A few days ago I was referred to as “The Help.”
Who says that?
Why don’t I provide a little context for you: A gentleman from IT came by my office to make sure that I was happy with the upgraded keyboard he ha d left for me (since I had been out when he dropped it off). Additionally, he came to personally tell me how he was handling another problem I was having, so that I could trust it was under control. The executive assistant around the corner from me walked by and said to the IT guy, “Stop flirting with the help!”
This assistant is of the late Boomer generation, with children around the same age as me. So at this point, I’m trying to decide is this a generational thing…a gender thing…or a position thing. (Did I mention I’m a manager?)
Google “the help” and it turns out there’s even a company called The Help Company: “The Help Company also offers you a premier list of consultants to train your domestic staff. Your house will run like a five star hotel in areas such as laundry, cooking, housekeeping, etiquette, and organization.”
Ok, so perhaps the phrase isn’t as Old World as I had thought it was. But this brings up a good point…are older female assistants threatened by the aggressive ladder-climbing Gen-Y women in the workplace?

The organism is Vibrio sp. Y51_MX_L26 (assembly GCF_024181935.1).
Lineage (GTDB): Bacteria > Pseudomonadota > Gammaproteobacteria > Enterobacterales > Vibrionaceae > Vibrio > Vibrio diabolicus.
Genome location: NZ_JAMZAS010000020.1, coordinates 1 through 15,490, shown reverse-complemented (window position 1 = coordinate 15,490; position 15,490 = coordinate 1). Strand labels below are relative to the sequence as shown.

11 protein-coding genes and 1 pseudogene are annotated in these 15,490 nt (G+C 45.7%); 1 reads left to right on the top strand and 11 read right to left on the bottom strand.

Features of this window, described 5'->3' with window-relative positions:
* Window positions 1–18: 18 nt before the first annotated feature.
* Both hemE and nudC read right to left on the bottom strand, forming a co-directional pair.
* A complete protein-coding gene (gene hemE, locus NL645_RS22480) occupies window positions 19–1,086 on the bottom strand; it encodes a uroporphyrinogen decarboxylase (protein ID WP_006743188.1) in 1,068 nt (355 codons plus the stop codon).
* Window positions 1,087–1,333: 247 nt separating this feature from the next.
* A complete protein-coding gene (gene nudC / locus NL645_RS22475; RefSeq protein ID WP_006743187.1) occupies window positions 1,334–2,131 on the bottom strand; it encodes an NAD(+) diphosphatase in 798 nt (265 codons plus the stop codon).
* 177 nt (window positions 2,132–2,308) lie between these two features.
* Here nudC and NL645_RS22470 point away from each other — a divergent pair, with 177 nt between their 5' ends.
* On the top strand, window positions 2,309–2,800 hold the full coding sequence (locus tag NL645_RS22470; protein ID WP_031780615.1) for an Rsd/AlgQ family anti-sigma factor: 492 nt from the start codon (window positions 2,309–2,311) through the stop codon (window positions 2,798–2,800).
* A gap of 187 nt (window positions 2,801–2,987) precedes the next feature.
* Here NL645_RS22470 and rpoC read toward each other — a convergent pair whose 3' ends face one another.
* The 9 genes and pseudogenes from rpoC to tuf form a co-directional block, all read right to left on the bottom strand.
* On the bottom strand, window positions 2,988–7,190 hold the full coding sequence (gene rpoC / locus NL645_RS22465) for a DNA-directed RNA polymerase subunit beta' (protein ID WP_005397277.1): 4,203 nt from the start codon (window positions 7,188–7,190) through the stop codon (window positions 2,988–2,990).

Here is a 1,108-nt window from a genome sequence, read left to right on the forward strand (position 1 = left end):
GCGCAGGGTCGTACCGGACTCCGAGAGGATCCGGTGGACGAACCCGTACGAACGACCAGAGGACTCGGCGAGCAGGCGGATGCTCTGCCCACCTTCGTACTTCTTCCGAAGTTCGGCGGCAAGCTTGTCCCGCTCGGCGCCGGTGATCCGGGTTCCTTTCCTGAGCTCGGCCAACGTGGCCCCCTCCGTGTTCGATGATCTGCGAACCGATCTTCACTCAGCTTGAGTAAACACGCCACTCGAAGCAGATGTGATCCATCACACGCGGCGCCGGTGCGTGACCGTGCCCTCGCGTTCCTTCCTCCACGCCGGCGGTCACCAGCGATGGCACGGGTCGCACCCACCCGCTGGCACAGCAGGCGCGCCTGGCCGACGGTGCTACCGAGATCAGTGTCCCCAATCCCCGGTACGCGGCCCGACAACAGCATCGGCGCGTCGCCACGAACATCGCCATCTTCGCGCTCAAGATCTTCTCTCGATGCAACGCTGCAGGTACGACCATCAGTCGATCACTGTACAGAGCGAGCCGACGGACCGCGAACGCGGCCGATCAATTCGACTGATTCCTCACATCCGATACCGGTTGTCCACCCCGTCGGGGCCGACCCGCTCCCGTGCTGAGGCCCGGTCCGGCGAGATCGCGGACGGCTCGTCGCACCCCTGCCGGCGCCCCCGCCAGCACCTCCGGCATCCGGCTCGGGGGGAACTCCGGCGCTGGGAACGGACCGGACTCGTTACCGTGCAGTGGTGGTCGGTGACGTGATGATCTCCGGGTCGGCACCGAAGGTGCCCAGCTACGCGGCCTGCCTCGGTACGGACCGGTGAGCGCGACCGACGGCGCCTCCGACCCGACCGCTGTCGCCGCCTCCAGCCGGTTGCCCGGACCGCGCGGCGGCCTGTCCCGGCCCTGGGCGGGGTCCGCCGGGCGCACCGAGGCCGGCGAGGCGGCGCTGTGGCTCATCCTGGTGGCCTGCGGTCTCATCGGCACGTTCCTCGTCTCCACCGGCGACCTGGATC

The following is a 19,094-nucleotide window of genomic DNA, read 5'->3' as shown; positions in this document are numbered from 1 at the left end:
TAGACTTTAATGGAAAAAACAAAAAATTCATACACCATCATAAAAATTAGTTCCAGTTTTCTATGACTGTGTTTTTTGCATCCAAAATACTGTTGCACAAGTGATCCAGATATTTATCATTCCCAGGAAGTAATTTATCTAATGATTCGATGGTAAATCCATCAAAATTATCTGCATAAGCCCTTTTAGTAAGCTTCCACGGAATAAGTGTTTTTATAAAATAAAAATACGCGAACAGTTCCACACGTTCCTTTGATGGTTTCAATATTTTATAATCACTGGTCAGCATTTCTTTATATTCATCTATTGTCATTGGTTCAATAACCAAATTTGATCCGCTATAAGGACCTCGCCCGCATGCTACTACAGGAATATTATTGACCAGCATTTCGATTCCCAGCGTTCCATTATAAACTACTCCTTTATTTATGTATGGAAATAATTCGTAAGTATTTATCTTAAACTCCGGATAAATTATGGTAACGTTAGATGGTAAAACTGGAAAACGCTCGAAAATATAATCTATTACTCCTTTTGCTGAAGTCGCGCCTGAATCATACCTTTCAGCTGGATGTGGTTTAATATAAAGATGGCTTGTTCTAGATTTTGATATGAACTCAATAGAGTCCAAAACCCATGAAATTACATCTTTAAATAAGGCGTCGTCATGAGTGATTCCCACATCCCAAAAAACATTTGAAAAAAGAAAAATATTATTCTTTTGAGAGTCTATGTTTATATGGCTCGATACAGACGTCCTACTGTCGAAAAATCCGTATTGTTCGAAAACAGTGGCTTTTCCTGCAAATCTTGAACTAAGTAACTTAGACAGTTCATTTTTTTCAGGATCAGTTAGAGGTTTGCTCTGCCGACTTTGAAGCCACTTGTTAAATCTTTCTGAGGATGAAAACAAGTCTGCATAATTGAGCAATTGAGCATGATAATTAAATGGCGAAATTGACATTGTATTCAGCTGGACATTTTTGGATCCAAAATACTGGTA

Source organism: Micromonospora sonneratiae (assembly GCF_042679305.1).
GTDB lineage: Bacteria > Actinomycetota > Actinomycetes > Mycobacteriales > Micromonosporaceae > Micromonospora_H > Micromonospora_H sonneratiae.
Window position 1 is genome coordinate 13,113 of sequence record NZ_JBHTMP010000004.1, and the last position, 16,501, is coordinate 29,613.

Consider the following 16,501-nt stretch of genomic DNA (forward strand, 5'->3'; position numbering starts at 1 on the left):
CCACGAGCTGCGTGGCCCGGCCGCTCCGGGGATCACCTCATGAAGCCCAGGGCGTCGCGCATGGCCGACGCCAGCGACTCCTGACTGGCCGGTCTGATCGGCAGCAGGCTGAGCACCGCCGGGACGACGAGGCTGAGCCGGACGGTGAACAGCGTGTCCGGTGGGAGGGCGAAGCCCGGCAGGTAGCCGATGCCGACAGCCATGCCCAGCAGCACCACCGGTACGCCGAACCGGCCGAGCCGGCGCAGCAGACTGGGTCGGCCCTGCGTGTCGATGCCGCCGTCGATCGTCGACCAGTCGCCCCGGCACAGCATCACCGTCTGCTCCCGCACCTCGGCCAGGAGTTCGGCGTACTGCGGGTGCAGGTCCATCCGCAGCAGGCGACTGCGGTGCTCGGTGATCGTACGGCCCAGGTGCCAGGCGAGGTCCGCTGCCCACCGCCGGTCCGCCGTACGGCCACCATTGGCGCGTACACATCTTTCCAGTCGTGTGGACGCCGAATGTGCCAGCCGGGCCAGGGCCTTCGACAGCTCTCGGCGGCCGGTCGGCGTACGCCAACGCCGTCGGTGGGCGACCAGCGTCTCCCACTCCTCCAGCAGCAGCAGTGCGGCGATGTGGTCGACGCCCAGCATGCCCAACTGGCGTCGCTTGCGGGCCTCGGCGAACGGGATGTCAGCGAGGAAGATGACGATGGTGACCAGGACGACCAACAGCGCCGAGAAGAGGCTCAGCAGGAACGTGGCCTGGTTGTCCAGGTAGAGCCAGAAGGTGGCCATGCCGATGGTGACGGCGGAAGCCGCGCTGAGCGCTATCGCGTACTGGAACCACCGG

It’s not just assistants. My mother has a master’s degree and her last position before retiring didn’t pay as much as my current newbie salary. She likes to remind me of this every time I ask if I should be negotiating my pay.
When I was in my first role, I picked up a book called New Girl on the Job: Advice from the Trenches. There’s a whole section about how to avoid being “assistant-ized.” I figured this was as good as gold: I was a high-potential employee on the bottom rung in an operations role, someone was going to think I was his or her bitch.
I had a major flaw however. I am a nice person at heart.
So while my title had never included the word “assistant,” I became a damn good one (in addition to everything else required of me).
It appears that I haven’t snapped out of that even in this new role. So it seems natural the executive assistant around the corner assumes I’m lower on the food chain than her. I’m too nice, she sees me take care of other colleagues, and I am the help.
In the grand scheme of things, this one comment won’t break my career. However, it makes me aware that companies are not immune to “classes” within the organization. There’s more than just the politicking at the senior levels.
At this point, I don’t have any advice to share. In fact, I’m going to make an experiment out of this situation. One woman’s attempt at de-assitant-izing with the other assistant.
The views expressed in my blog are my own and do not necessarily reflect those of my employer.
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